Campaigner sparks controversy after blasting picture book

Campaigner sparks controversy after blasting picture book

A British domestic violence campaigner has called out Judith Kerr’s 1968 picture book, The Tiger Who Came to Tea, as a reinforcement of problematic ideas.

Rachel Adamson, the co-director of charity Zero Tolerance, which aims to end men’s violence against women, has claimed the book is an “old fashioned” depiction of women.

“We know that gender stereotypes are harmful and they reinforce gender inequality, and that gender inequality is the cause of violence against women and girls,” she told BBC Radio Scotland.

Kerr’s picture book tells the story of a tiger who arrives on a family’s doorstep and, once invited in for tea, proceeds to consume all of their food and drinks.

Adamson criticised the “stereotypical” ending to the book, where the dad comes home from work and saves the day by taking his family to a cafe.

The campaigner also questioned why the tiger was not female or gender neutral.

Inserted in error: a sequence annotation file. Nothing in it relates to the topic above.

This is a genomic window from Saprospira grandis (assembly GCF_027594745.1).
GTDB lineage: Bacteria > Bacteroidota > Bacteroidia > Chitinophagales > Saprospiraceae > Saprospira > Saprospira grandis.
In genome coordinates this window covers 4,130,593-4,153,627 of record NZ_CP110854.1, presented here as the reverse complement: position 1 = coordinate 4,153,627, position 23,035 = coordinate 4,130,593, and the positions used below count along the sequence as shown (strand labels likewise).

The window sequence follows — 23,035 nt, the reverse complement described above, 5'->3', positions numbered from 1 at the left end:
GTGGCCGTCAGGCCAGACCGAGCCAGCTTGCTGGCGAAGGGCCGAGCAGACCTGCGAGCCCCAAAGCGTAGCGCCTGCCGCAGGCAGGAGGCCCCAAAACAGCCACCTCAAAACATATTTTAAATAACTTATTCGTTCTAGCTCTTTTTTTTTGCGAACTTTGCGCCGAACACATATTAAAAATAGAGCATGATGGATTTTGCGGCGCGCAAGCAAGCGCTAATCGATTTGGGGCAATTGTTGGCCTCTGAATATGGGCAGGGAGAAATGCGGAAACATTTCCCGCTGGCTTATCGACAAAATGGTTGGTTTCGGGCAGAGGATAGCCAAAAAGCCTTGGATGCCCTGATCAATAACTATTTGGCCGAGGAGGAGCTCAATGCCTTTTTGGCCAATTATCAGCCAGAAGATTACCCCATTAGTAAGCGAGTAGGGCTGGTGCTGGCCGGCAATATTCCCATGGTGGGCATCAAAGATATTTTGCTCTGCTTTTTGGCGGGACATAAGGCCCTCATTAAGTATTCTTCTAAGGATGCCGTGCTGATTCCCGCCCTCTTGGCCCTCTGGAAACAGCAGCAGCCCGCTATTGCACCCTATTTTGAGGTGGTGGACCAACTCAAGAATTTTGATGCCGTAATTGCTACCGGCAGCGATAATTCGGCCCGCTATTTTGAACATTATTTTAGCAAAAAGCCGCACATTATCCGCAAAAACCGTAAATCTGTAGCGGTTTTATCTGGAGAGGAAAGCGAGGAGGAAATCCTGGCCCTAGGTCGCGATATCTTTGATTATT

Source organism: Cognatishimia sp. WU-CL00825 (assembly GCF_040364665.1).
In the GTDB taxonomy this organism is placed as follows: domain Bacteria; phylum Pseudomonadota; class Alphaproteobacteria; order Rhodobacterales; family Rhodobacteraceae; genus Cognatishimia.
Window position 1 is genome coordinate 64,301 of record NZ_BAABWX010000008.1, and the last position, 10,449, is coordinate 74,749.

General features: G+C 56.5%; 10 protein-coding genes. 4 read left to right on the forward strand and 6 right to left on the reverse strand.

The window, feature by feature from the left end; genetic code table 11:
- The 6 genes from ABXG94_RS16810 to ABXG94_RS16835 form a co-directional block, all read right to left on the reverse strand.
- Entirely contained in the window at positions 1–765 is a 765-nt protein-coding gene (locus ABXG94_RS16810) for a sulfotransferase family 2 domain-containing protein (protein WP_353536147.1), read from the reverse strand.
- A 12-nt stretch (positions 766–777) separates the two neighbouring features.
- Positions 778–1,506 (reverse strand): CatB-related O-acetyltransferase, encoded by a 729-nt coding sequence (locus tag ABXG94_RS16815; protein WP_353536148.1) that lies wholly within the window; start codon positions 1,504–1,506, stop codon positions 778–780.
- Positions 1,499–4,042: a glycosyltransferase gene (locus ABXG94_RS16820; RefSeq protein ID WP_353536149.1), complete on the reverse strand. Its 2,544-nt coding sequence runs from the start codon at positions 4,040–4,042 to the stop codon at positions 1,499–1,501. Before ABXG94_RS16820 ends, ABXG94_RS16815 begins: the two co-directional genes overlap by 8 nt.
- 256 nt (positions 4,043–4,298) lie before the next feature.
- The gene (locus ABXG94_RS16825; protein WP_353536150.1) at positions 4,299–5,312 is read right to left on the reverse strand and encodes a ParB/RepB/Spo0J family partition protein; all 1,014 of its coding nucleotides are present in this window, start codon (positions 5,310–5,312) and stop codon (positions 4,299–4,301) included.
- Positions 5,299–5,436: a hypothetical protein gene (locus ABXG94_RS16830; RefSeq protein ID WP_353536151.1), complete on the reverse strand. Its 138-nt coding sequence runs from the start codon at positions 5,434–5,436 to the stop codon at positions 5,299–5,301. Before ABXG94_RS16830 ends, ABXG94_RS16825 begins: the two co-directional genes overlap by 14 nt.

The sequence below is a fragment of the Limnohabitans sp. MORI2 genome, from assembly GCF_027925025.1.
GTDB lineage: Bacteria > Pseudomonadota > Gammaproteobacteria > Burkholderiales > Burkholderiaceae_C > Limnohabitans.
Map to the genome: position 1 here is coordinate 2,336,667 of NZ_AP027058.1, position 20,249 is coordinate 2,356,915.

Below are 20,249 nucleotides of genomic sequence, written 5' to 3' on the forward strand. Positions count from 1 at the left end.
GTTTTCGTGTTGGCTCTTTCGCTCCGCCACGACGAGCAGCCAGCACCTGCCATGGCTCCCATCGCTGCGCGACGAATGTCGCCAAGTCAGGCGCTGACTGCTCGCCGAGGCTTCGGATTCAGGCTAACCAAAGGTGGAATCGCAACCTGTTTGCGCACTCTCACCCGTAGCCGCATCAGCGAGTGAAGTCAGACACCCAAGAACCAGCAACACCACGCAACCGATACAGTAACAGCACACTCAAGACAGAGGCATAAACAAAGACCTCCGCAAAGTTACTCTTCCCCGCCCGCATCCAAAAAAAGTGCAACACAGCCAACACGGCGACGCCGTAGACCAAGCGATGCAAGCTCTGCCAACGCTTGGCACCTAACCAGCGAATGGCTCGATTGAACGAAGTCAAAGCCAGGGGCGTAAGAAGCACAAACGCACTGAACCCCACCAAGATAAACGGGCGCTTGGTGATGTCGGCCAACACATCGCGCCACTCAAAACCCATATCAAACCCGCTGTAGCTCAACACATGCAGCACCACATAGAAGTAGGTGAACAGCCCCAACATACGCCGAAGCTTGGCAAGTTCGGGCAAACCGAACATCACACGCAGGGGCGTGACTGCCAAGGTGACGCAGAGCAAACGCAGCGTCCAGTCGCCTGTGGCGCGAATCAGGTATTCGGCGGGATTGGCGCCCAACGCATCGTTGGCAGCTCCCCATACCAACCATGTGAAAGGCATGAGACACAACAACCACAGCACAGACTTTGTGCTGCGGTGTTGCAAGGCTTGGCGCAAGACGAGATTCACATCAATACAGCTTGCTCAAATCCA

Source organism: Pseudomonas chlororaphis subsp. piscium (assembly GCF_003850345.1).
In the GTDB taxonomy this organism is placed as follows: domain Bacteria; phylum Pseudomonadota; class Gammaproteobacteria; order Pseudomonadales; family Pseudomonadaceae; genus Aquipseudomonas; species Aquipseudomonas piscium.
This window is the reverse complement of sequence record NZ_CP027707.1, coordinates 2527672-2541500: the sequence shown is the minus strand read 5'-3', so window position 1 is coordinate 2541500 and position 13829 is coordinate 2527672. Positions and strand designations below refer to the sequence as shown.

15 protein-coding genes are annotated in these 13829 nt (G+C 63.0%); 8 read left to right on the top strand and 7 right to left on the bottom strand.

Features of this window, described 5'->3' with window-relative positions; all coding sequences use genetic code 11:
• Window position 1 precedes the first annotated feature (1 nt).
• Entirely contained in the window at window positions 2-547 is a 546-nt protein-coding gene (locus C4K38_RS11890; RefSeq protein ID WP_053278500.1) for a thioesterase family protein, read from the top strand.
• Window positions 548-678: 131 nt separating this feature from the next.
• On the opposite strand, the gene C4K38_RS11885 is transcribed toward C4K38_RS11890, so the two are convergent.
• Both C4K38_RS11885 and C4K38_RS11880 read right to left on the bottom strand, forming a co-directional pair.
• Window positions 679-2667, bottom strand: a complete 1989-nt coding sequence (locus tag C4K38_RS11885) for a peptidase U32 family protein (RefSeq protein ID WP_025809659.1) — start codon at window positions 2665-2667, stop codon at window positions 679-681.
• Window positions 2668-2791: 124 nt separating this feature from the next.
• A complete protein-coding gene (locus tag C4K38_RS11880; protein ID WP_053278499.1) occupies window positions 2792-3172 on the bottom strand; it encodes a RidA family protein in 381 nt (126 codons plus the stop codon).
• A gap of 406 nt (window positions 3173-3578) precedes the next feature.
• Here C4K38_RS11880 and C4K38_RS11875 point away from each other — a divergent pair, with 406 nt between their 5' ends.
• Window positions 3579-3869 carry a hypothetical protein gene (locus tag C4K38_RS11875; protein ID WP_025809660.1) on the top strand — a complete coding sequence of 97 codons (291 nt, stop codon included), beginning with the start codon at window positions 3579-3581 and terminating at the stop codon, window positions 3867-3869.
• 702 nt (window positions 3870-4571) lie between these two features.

“We need to recognise these aren’t just stories… it is reflective of a society that we need to think more closely about,” she said.

Adamson described Kerr as a “wonderful author”, but was aware that her comments would “make a lot of people unhappy”.

Despite her strong views about the book, Adamson has stressed that she doesn’t want it banned.

Instead, she believes it could be used to “raise a conversation” in nurseries.

Speaking to The Daily Telegraph, Meghan Gallacher, the Scottish Conservatives spokesperson for children and young people, described Adamson’s language as “completely unhelpful”.

“While attitudes change over time, parents will be left bemused at some of these claims by Zero Tolerance,” Gallacher said.

“This sort of language is completely unhelpful as we try to educate children about much-loved publications from days gone by.

“There are far better ways for this publicly funded group to go about changing attitudes, rather than simply calling for these books to be banned from nurseries.”

Kerr, who had fled Nazi Germany when she was just 13, had previously denied claims there was a darker meaning to the story.

The idea came to her while she was a stay-at-home mother of her two small children.

“It got really very boring,” she later recalled. 

“We’d go for a walk and have tea, and that was it really. And we wished someone would come. So I thought, why not have a tiger come?”

Kerr continued to write and illustrate books from 1968 until she passed away in May of 2019.

Image: Instagram, Rachel Adamson

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